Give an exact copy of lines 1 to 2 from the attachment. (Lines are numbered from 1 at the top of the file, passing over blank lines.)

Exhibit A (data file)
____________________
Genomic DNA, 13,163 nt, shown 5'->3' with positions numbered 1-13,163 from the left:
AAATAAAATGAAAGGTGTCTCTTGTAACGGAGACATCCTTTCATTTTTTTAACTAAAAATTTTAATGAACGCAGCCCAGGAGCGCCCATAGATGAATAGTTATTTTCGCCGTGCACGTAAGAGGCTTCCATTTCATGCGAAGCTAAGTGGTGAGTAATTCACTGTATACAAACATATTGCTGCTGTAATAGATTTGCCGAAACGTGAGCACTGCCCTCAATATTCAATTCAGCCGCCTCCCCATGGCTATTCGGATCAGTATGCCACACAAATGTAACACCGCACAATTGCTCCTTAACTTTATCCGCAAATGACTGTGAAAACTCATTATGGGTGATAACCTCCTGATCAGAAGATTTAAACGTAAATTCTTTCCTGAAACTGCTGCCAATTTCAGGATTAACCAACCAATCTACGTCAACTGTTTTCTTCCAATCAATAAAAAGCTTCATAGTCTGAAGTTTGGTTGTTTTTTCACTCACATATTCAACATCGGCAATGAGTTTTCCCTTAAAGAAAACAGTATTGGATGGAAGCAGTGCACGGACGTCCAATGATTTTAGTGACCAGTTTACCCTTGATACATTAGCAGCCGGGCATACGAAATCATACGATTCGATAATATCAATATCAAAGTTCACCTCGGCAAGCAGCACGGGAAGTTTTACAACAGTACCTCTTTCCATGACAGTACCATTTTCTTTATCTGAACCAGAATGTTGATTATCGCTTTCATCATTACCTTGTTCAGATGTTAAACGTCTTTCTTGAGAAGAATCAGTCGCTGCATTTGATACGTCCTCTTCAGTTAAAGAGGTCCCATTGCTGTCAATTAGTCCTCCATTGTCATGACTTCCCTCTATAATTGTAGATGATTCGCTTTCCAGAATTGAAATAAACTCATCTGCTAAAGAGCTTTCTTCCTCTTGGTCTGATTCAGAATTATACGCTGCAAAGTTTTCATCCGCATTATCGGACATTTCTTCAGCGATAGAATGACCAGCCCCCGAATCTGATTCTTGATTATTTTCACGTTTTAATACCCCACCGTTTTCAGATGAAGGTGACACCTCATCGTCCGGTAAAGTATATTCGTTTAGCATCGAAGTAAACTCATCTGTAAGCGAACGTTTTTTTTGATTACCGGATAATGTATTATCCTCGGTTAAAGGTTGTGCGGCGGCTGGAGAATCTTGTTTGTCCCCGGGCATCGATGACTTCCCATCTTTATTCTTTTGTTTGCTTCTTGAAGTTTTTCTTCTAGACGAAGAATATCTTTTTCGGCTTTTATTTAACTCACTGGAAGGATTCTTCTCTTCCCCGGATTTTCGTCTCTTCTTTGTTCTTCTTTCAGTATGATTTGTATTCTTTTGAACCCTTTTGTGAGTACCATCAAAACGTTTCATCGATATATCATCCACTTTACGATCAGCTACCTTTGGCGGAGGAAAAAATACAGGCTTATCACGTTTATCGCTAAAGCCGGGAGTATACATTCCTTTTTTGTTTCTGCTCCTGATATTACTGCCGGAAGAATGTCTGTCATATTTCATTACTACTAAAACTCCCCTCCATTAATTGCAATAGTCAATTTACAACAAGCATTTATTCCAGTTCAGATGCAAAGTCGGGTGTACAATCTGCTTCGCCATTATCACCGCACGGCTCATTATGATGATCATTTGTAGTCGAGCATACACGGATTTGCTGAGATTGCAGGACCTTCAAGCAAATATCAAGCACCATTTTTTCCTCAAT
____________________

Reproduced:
Genomic DNA, 13,163 nt, shown 5'->3' with positions numbered 1-13,163 from the left:
AAATAAAATGAAAGGTGTCTCTTGTAACGGAGACATCCTTTCATTTTTTTAACTAAAAATTTTAATGAACGCAGCCCAGGAGCGCCCATAGATGAATAGTTATTTTCGCCGTGCACGTAAGAGGCTTCCATTTCATGCGAAGCTAAGTGGTGAGTAATTCACTGTATACAAACATATTGCTGCTGTAATAGATTTGCCGAAACGTGAGCACTGCCCTCAATATTCAATTCAGCCGCCTCCCCATGGCTATTCGGATCAGTATGCCACACAAATGTAACACCGCACAATTGCTCCTTAACTTTATCCGCAAATGACTGTGAAAACTCATTATGGGTGATAACCTCCTGATCAGAAGATTTAAACGTAAATTCTTTCCTGAAACTGCTGCCAATTTCAGGATTAACCAACCAATCTACGTCAACTGTTTTCTTCCAATCAATAAAAAGCTTCATAGTCTGAAGTTTGGTTGTTTTTTCACTCACATATTCAACATCGGCAATGAGTTTTCCCTTAAAGAAAACAGTATTGGATGGAAGCAGTGCACGGACGTCCAATGATTTTAGTGACCAGTTTACCCTTGATACATTAGCAGCCGGGCATACGAAATCATACGATTCGATAATATCAATATCAAAGTTCACCTCGGCAAGCAGCACGGGAAGTTTTACAACAGTACCTCTTTCCATGACAGTACCATTTTCTTTATCTGAACCAGAATGTTGATTATCGCTTTCATCATTACCTTGTTCAGATGTTAAACGTCTTTCTTGAGAAGAATCAGTCGCTGCATTTGATACGTCCTCTTCAGTTAAAGAGGTCCCATTGCTGTCAATTAGTCCTCCATTGTCATGACTTCCCTCTATAATTGTAGATGATTCGCTTTCCAGAATTGAAATAAACTCATCTGCTAAAGAGCTTTCTTCCTCTTGGTCTGATTCAGAATTATACGCTGCAAAGTTTTCATCCGCATTATCGGACATTTCTTCAGCGATAGAATGACCAGCCCCCGAATCTGATTCTTGATTATTTTCACGTTTTAATACCCCACCGTTTTCAGATGAAGGTGACACCTCATCGTCCGGTAAAGTATATTCGTTTAGCATCGAAGTAAACTCATCTGTAAGCGAACGTTTTTTTTGATTACCGGATAATGTATTATCCTCGGTTAAAGGTTGTGCGGCGGCTGGAGAATCTTGTTTGTCCCCGGGCATCGATGACTTCCCATCTTTATTCTTTTGTTTGCTTCTTGAAGTTTTTCTTCTAGACGAAGAATATCTTTTTCGGCTTTTATTTAACTCACTGGAAGGATTCTTCTCTTCCCCGGATTTTCGTCTCTTCTTTGTTCTTCTTTCAGTATGATTTGTATTCTTTTGAACCCTTTTGTGAGTACCATCAAAACGTTTCATCGATATATCATCCACTTTACGATCAGCTACCTTTGGCGGAGGAAAAAATACAGGCTTATCACGTTTATCGCTAAAGCCGGGAGTATACATTCCTTTTTTGTTTCTGCTCCTGATATTACTGCCGGAAGAATGTCTGTCATATTTCATTACTACTAAAACTCCCCTCCATTAATTGCAATAGTCAATTTACAACAAGCATTTATTCCAGTTCAGATGCAAAGTCGGGTGTACAATCTGCTTCGCCATTATCACCGCACGGCTCATTATGATGATCATTTGTAGTCGAGCATACACGGATTTGCTGAGATTGCAGGACCTTCAAGCAAATATCAAGCACCATTTTTTCCTCAAT